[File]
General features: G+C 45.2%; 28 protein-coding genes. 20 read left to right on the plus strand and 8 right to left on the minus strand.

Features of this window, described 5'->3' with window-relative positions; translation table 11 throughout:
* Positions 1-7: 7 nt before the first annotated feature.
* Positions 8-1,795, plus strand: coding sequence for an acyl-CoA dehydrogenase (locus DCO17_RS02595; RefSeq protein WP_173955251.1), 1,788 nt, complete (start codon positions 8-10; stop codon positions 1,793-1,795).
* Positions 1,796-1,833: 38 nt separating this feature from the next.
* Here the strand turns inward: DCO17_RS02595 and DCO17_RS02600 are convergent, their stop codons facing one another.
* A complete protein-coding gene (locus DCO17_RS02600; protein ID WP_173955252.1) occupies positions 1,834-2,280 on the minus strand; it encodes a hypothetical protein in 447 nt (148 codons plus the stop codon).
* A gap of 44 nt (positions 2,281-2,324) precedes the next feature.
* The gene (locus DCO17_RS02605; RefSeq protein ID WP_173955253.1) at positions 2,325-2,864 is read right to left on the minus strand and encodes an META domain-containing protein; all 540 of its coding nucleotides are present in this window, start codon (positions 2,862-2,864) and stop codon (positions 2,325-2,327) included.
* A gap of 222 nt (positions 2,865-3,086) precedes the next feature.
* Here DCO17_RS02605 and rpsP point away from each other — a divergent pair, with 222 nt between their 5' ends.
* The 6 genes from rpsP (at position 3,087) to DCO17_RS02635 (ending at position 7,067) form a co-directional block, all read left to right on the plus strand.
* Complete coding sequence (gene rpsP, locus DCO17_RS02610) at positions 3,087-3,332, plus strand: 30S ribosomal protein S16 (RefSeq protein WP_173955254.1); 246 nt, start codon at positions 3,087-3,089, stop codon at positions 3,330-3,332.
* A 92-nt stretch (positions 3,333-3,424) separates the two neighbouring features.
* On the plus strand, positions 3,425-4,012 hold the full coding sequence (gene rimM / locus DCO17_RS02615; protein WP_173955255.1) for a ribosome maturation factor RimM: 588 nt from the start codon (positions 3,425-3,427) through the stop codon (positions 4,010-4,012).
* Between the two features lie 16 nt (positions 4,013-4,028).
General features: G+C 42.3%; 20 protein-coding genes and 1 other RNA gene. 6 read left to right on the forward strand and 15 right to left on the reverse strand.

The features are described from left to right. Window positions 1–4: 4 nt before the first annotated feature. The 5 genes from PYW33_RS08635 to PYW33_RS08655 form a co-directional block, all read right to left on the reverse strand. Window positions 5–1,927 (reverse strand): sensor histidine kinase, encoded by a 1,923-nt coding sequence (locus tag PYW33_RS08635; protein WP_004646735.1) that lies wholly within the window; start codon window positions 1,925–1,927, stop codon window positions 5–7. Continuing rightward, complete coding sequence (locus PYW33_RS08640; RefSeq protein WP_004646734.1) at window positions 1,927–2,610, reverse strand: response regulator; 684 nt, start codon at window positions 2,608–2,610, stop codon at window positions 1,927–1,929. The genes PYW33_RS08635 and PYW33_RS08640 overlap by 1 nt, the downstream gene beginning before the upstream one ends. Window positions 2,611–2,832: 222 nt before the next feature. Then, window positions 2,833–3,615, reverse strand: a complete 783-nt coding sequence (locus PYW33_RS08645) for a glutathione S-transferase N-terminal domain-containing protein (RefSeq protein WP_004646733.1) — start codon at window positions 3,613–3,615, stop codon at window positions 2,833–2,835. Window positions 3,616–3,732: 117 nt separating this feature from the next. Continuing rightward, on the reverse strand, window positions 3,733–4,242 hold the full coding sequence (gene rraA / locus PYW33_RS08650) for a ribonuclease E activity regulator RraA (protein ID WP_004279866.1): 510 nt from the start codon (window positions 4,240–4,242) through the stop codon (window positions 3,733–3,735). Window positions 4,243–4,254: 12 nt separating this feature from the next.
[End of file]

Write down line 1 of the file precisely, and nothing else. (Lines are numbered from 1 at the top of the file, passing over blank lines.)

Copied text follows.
General features: G+C 45.2%; 28 protein-coding genes. 20 read left to right on the plus strand and 8 right to left on the minus strand.